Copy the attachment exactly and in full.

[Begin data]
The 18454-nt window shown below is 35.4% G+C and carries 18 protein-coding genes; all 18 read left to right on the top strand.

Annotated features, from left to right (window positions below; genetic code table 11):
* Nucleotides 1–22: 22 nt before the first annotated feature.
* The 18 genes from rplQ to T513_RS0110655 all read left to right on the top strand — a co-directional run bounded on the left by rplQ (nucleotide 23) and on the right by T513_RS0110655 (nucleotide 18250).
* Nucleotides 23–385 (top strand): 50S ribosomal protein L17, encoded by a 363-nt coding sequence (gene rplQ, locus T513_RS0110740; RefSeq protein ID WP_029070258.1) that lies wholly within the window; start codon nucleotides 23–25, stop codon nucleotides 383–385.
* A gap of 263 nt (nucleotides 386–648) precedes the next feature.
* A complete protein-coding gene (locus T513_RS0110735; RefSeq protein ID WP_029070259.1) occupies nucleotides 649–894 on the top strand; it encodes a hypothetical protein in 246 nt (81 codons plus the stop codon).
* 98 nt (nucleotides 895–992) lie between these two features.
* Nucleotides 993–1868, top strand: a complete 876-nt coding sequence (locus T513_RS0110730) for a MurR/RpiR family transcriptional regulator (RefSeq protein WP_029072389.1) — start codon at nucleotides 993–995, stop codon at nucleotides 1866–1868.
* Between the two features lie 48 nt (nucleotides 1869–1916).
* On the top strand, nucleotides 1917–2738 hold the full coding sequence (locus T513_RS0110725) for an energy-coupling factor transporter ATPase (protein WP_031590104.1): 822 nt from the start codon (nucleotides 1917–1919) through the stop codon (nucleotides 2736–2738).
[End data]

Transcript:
The 18454-nt window shown below is 35.4% G+C and carries 18 protein-coding genes; all 18 read left to right on the top strand.

Annotated features, from left to right (window positions below; genetic code table 11):
* Nucleotides 1–22: 22 nt before the first annotated feature.
* The 18 genes from rplQ to T513_RS0110655 all read left to right on the top strand — a co-directional run bounded on the left by rplQ (nucleotide 23) and on the right by T513_RS0110655 (nucleotide 18250).
* Nucleotides 23–385 (top strand): 50S ribosomal protein L17, encoded by a 363-nt coding sequence (gene rplQ, locus T513_RS0110740; RefSeq protein ID WP_029070258.1) that lies wholly within the window; start codon nucleotides 23–25, stop codon nucleotides 383–385.
* A gap of 263 nt (nucleotides 386–648) precedes the next feature.
* A complete protein-coding gene (locus T513_RS0110735; RefSeq protein ID WP_029070259.1) occupies nucleotides 649–894 on the top strand; it encodes a hypothetical protein in 246 nt (81 codons plus the stop codon).
* 98 nt (nucleotides 895–992) lie between these two features.
* Nucleotides 993–1868, top strand: a complete 876-nt coding sequence (locus T513_RS0110730) for a MurR/RpiR family transcriptional regulator (RefSeq protein WP_029072389.1) — start codon at nucleotides 993–995, stop codon at nucleotides 1866–1868.
* Between the two features lie 48 nt (nucleotides 1869–1916).
* On the top strand, nucleotides 1917–2738 hold the full coding sequence (locus T513_RS0110725) for an energy-coupling factor transporter ATPase (protein WP_031590104.1): 822 nt from the start codon (nucleotides 1917–1919) through the stop codon (nucleotides 2736–2738).